Observing events in Catalonia can help us to explore our ambiguous definitions and trends of thought about nation states, multiculturalism, and ideas regarding who has the right to be ‘independent’.
First, we need to fix few absolute statements about independence movements. There are ‘nations’ which have successfully claimed independence in Europe, while others have been unable to do so. This differentiation is usually made ad hoc, or motivated by clear geopolitical logic, and by decisions made by classic great powers. For example, there are no clear and conventional explanations to describe how Kosovo became independent. The case of the former Yugoslav state wasn’t particularly different from that of other freedom struggles. There were independence fighters, and there were radical, even ruthless attempts to suppress the rebellion by the Yugoslav state. While similar scenarios also played out in other regions in Europe in the last century, such as in Northern Ireland, no one gained independence so quickly, and international recognition did not come on such a broad scale.
Likewise, geopolitics can explain other similar situations in the same region. Bosnia and Herzegovina’s population is composed chiefly of three South-Slavic ‘nations’: the Serbs, the Croats, and the Bosnians. The Dayton Agreement brought a dysfunctional multi-ethnic state into being over the ruins of the former Yugoslavia, into which ethnic conflict was coded from the foundation. The newborn state easily could inherit these tensions. So why did Western Powers force these nations to keep the former SFRY state borders? If the Serbian enclave would have joined Serbia, the newly born Croatia would have taken the Croatian part. What would have been left from this territory? A Sarajevo based region with a Muslim majority, into which had already started to flow Islamic radicalism from the Middle East. The US and EU did not want to create a Muslim mini-state at the doorstep of Europe.
Another interesting factor can be a given nation’s attitude towards independence movements. For example, Russia wouldn’t recognize Kosovo, but do promote ‘independence’ movements in Eastern Ukraine (which receive financial and military support from the Russian state)and may support other border claims If they were in Russia’s interest. But there are other nations, like Romania or Slovakia, which would never recognize movements like the drive for Catalonian independence. The rest of Europe usually suspiciously watches every small step that these ‘nations’ take toward self-governance.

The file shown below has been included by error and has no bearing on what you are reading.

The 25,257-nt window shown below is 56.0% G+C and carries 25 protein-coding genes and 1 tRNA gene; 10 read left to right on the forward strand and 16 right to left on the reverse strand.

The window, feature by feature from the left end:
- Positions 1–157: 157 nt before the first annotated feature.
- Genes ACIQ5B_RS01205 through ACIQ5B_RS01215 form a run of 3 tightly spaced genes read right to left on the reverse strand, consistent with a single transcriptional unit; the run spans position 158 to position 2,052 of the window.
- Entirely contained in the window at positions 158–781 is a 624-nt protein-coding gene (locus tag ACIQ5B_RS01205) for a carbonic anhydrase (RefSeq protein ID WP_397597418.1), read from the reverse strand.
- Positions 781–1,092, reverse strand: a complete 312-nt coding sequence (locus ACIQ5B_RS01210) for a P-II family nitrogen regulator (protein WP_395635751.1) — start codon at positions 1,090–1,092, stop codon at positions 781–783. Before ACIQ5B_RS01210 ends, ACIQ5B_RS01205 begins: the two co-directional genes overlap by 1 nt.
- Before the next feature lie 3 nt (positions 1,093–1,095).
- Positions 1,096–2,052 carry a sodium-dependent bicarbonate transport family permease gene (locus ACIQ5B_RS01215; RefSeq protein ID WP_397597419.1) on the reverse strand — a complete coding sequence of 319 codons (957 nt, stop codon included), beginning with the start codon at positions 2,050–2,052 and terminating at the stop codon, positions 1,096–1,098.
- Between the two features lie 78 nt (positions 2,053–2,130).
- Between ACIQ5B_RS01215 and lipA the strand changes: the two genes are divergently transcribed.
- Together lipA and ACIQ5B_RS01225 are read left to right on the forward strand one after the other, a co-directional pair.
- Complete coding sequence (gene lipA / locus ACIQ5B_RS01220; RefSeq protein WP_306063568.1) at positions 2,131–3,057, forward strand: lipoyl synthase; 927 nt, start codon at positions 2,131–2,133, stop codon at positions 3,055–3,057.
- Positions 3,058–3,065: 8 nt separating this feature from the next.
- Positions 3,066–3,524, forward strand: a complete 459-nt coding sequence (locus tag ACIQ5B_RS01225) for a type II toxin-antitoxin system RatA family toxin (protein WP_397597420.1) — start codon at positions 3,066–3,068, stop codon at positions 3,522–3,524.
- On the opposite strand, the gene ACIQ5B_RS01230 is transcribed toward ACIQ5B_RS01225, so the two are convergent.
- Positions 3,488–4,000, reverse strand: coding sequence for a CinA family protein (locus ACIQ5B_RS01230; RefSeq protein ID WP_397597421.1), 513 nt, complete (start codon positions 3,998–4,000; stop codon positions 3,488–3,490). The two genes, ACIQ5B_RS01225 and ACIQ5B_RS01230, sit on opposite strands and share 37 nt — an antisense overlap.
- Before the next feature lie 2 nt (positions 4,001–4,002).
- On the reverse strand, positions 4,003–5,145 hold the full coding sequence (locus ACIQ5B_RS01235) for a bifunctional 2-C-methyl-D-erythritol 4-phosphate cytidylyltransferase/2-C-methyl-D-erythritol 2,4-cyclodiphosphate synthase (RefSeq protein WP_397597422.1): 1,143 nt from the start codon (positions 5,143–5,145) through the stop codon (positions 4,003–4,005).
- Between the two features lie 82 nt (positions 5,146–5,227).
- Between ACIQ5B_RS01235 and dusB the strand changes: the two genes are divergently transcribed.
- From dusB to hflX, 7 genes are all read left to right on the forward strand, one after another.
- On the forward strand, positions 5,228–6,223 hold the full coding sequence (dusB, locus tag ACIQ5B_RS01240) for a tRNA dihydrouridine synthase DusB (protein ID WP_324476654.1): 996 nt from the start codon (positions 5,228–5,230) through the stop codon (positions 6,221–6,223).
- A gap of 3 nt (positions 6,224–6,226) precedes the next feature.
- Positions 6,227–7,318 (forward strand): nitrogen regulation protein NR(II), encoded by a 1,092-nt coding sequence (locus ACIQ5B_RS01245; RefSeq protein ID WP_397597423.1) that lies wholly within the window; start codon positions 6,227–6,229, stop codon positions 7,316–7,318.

Now we can clearly see how independence fights are, first and foremost, decided by the cold logic of politics. Nothing matters, just the power behind you, and luck. But can we Europeans afford geopolitical games inside our community, or should we focus on how we can maximize our personal fulfillment and well-being?
Europe has approximately thirty separatist movements nowadays, and many of them have yet to bear fruit, because the status quo has proven stronger than the separatist motivations. These conflicts can really harm the EU politically and financially, if we don’t find solutions for the people’s problems in these regions. The biggest problem is that people in these areas can’t live happy lives. Sometimes, states which rule these territories are afraid to make financial or infrastructural investments in such regions due to the possibility of separation.
We Europeans really must start to reconsider some of our long-held notions. The biggest current debate about the EU’s future is over which path we choose: the federalist, or the nation state approach. While at a first glance these two models may appear to be incompatible, they really aren’t. We just need to admit that nations do not necessarily live inside one nation state, as it developed in Western Europe in the 18th century, and because their nature has never been and never will be identical to that of homogeneous European nation states.
This concept would employ these ‘real’, linguistic and ethnic communities as the building blocks of our future, rather than old-fashioned artificially constructed institutions such as modern nation-states. We should also take Europe’s regions seriously. Every enclave which has its own unique characteristics, be they linguistic, religious, economic or historical, that clearly separates them from the majority population surround them, and which is in addition easily definable, both in the ways mentioned above, and geographically, should govern themselves. This can mean different things for different groups, whether it’s autonomy for the Szekelys or independence for the Catalans.
By Gábor Sarnyai
About the author:
Originally from Serbia’s Vojvodina region, Gábor Sarnyai holds a degree in political science from Budapest’s Corvinus University, and has worked as a journalist at numerous Hungarian news outlets.
Images via the Transforming World Atlas and barcelonaexperience.com